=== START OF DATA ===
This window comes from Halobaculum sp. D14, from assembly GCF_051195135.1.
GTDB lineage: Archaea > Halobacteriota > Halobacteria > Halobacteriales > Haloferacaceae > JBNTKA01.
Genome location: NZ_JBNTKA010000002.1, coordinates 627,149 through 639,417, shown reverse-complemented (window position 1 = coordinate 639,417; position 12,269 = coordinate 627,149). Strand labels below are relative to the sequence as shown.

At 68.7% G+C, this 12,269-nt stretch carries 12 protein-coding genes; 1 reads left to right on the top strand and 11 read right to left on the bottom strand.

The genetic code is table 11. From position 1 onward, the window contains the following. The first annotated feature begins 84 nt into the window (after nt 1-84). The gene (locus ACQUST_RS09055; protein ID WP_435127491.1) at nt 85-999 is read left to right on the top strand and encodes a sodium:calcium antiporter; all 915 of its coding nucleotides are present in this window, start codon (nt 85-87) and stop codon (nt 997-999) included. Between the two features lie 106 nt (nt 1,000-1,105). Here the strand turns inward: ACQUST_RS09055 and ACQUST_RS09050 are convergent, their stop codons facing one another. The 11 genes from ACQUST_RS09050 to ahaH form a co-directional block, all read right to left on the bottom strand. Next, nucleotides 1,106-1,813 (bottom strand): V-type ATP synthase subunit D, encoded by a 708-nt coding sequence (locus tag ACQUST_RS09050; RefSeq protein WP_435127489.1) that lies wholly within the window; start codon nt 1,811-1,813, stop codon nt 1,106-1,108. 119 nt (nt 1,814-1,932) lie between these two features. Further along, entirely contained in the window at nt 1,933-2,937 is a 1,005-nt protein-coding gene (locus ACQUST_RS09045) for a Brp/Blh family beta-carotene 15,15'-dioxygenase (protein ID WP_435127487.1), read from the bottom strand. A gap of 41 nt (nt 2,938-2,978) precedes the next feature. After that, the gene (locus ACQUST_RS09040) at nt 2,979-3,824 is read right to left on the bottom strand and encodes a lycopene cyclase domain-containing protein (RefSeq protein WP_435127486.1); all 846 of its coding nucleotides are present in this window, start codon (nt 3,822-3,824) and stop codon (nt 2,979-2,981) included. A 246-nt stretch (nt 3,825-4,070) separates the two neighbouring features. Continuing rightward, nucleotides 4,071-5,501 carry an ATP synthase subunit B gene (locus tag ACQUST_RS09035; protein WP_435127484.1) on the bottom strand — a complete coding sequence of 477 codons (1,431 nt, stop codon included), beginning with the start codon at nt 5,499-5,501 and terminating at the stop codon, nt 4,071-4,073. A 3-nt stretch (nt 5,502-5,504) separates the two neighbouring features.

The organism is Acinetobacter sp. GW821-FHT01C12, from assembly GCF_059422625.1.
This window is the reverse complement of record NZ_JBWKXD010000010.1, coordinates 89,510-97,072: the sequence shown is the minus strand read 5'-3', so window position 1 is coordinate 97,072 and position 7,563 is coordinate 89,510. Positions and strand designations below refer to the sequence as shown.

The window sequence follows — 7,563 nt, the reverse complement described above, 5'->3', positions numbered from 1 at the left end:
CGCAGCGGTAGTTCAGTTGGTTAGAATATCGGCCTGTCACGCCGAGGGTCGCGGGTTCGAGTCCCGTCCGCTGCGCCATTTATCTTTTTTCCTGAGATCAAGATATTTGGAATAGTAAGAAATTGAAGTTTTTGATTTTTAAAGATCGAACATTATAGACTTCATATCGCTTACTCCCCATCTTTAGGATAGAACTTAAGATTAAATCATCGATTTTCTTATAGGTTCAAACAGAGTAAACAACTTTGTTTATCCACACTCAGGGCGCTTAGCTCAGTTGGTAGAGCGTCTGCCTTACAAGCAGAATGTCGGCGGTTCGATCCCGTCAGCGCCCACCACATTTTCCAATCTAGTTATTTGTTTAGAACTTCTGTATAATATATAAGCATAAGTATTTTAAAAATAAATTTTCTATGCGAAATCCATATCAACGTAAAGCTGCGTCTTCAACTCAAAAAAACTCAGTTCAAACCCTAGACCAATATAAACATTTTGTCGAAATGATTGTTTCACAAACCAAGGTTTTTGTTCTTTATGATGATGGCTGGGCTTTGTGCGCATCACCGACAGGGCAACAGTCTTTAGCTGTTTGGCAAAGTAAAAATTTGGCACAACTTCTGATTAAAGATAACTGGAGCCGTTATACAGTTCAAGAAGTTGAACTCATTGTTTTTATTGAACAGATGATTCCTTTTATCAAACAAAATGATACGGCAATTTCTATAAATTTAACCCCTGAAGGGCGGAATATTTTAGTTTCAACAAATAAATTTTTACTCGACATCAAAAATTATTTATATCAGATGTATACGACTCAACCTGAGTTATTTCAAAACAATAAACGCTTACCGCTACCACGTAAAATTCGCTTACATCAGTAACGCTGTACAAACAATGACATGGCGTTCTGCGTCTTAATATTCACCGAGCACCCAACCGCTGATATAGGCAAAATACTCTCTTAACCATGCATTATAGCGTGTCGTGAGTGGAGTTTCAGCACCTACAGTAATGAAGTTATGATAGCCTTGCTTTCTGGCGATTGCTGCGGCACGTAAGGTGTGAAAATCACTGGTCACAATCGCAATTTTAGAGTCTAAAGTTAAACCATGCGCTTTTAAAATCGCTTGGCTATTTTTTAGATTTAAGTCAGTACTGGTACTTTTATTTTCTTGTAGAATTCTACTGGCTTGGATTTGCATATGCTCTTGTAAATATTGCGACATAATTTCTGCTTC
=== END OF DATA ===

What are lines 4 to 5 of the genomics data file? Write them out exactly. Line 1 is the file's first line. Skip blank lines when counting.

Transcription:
At 68.7% G+C, this 12,269-nt stretch carries 12 protein-coding genes; 1 reads left to right on the top strand and 11 read right to left on the bottom strand.

The genetic code is table 11. From position 1 onward, the window contains the following. The first annotated feature begins 84 nt into the window (after nt 1-84). The gene (locus ACQUST_RS09055; protein ID WP_435127491.1) at nt 85-999 is read left to right on the top strand and encodes a sodium:calcium antiporter; all 915 of its coding nucleotides are present in this window, start codon (nt 85-87) and stop codon (nt 997-999) included. Between the two features lie 106 nt (nt 1,000-1,105). Here the strand turns inward: ACQUST_RS09055 and ACQUST_RS09050 are convergent, their stop codons facing one another. The 11 genes from ACQUST_RS09050 to ahaH form a co-directional block, all read right to left on the bottom strand. Next, nucleotides 1,106-1,813 (bottom strand): V-type ATP synthase subunit D, encoded by a 708-nt coding sequence (locus tag ACQUST_RS09050; RefSeq protein WP_435127489.1) that lies wholly within the window; start codon nt 1,811-1,813, stop codon nt 1,106-1,108. 119 nt (nt 1,814-1,932) lie between these two features. Further along, entirely contained in the window at nt 1,933-2,937 is a 1,005-nt protein-coding gene (locus ACQUST_RS09045) for a Brp/Blh family beta-carotene 15,15'-dioxygenase (protein ID WP_435127487.1), read from the bottom strand. A gap of 41 nt (nt 2,938-2,978) precedes the next feature. After that, the gene (locus ACQUST_RS09040) at nt 2,979-3,824 is read right to left on the bottom strand and encodes a lycopene cyclase domain-containing protein (RefSeq protein WP_435127486.1); all 846 of its coding nucleotides are present in this window, start codon (nt 3,822-3,824) and stop codon (nt 2,979-2,981) included. A 246-nt stretch (nt 3,825-4,070) separates the two neighbouring features. Continuing rightward, nucleotides 4,071-5,501 carry an ATP synthase subunit B gene (locus tag ACQUST_RS09035; protein WP_435127484.1) on the bottom strand — a complete coding sequence of 477 codons (1,431 nt, stop codon included), beginning with the start codon at nt 5,499-5,501 and terminating at the stop codon, nt 4,071-4,073. A 3-nt stretch (nt 5,502-5,504) separates the two neighbouring features.